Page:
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Title: Poetics and the philosophy of reflection : with particular attention to W.H. Auden's The sea and the mirror as it reflects back to its predecessors and forward to postmodernism
Author: Hass, Andrew Wilfred
ISNI:       0000 0001 0964 0045
Awarding Body: University of Glasgow
Current Institution: University of Glasgow
Date of Award: 1996
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This thesis examines how a poetics may emerge from both the possibilities and the limits peculiar to the metaphor of the mirror and the concept of reflection. Working from a particular history of Western ideas that moves from Plato through to postmodernism, the examination focuses on W.H. Auden, whose treatment and utilization of reflection within The Sea and the Mirror, a long and variegated poem and commentary upon Shakespeare's late play The Tempest, act as a template for an expanded notion of poetics. It is argued that this poetics affirms the creative process by a breaking down of the borders between reflection and what is being reflected, thereby necessitating a reinscribing of those borders self-reflexively and ironically, and in tum necessitating a reevaluation of the respective tasks and boundaries of philosopher, artist and theologian. As suggested by Auden and The Sea and the Mirror, this poetics draws upon texts from a variety of historical periods and a variety of theoretical disciplines. The texts investigated in this thesis include: the "text" of a certain history of ideas defmed as the philosophy of reflection; Shakespeare's The Tempest; Robert Browning's Caliban Upon Setebos; Auden's later poem Friday's Child as well as many of his critical writings; and the theoretical notions and theologies of such contemporary thinkers as Jean-Luc Marion and Jacques Derrida as they themselves interact with the texts of the Bible, Kierkegaard, Nietzsche, Heidegger, and many other thinkers who have been critical of the West's metaphysical and onto-theological traditions. The bringing together of such texts is meant to show that, upon a continual reinvention of previous texts, the distinctions between an original and a copy, a poem and a commentary, or imaginative and theoretical discourse, begin to blur, and that the resulting negations and recreations, as variously represented by the figure of the "0", mark out a new inclusive arena for philosophy, art and theology. It is argued that this circular arena or stage does not, however, preclude the possibility of a "Wholly Other", but that, in line with the traditlolJ;,~~~5lIive theology, any theology seeking an non-idolatrous notion of GOd'"fWil1:.IJtq;lnd upon a doctrine of creation l~ ~ .... -'. . as suggested by Auden, where reverential silence is reached through the ironiesand inversions of conscious artifice as a "rite". In this sense, it is thus suggested that any philosophy or art probing the paradoxes and fissures of its own mirrorlike creations necessarily opens up new theological possibilities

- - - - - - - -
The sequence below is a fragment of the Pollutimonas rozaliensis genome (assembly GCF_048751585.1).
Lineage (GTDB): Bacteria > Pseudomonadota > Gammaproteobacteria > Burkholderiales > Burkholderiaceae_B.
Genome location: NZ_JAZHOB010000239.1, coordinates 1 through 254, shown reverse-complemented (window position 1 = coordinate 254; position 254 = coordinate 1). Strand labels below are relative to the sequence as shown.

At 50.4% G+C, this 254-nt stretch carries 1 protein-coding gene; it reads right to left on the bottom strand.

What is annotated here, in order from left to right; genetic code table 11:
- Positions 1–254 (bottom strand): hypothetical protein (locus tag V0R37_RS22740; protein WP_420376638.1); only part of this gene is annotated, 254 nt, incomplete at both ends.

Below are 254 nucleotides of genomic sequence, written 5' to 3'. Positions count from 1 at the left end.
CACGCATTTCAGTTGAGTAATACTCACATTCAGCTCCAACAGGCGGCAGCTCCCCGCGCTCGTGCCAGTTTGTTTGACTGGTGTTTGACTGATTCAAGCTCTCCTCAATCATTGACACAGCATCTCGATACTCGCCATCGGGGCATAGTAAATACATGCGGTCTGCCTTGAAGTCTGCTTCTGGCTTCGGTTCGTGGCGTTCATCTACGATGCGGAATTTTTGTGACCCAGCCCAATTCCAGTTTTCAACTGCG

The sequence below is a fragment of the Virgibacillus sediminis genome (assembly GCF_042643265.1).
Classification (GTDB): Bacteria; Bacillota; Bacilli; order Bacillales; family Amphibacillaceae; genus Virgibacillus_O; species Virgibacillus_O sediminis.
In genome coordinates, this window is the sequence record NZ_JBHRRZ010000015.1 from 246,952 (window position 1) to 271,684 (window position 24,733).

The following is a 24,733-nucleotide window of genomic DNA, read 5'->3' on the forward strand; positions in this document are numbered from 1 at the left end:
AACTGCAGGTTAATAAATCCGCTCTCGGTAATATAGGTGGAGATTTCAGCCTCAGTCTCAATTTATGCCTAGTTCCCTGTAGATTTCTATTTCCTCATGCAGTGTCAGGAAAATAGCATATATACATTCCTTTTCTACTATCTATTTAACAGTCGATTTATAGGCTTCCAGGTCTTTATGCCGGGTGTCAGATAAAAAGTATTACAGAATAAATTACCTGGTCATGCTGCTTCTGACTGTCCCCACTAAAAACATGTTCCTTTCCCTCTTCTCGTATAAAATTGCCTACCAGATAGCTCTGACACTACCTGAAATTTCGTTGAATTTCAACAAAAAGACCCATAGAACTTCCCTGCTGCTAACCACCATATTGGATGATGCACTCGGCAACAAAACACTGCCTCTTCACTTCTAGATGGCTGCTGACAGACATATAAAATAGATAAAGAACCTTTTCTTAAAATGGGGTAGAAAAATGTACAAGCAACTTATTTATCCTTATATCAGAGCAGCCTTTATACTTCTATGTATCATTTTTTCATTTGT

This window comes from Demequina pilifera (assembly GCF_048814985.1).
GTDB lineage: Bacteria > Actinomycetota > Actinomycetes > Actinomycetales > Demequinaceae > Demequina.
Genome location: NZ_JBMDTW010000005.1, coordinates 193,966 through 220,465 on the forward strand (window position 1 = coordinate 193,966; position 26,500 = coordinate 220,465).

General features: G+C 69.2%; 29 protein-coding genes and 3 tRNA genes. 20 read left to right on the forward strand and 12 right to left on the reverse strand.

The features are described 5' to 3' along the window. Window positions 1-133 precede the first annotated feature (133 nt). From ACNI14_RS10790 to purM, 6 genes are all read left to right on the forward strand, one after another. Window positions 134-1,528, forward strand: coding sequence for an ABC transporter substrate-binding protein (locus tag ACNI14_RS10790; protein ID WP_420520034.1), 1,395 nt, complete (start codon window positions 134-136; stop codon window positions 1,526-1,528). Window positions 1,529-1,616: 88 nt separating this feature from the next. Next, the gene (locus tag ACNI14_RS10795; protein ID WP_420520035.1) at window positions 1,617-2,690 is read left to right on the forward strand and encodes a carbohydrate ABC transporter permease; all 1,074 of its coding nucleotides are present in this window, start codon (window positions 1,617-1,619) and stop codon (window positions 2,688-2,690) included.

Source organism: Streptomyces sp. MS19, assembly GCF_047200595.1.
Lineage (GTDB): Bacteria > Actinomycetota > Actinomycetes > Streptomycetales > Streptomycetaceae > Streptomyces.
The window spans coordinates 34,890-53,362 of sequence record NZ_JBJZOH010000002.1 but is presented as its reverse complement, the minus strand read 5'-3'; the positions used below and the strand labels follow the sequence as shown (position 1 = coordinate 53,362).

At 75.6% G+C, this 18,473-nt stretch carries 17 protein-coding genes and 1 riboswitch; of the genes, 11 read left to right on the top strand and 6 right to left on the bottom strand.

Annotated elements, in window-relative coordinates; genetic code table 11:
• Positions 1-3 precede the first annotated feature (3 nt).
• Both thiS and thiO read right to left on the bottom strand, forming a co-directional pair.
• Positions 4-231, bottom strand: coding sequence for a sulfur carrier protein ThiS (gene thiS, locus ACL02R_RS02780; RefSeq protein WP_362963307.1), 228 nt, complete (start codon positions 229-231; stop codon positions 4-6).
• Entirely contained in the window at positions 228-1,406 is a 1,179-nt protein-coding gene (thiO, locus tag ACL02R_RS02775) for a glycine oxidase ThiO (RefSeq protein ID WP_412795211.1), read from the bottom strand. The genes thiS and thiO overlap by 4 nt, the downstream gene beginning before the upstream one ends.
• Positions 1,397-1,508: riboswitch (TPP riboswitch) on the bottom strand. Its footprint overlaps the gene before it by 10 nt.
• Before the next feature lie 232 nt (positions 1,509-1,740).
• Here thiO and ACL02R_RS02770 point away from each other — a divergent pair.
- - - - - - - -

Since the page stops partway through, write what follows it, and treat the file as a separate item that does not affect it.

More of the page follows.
Supervisor: Not available Sponsor: Not available
Qualification Name: Thesis (Ph.D.) Qualification Level: Doctoral
EThOS ID:  DOI: Not available
Keywords: PR English literature Philosophy Religion Literature Mass media Performing arts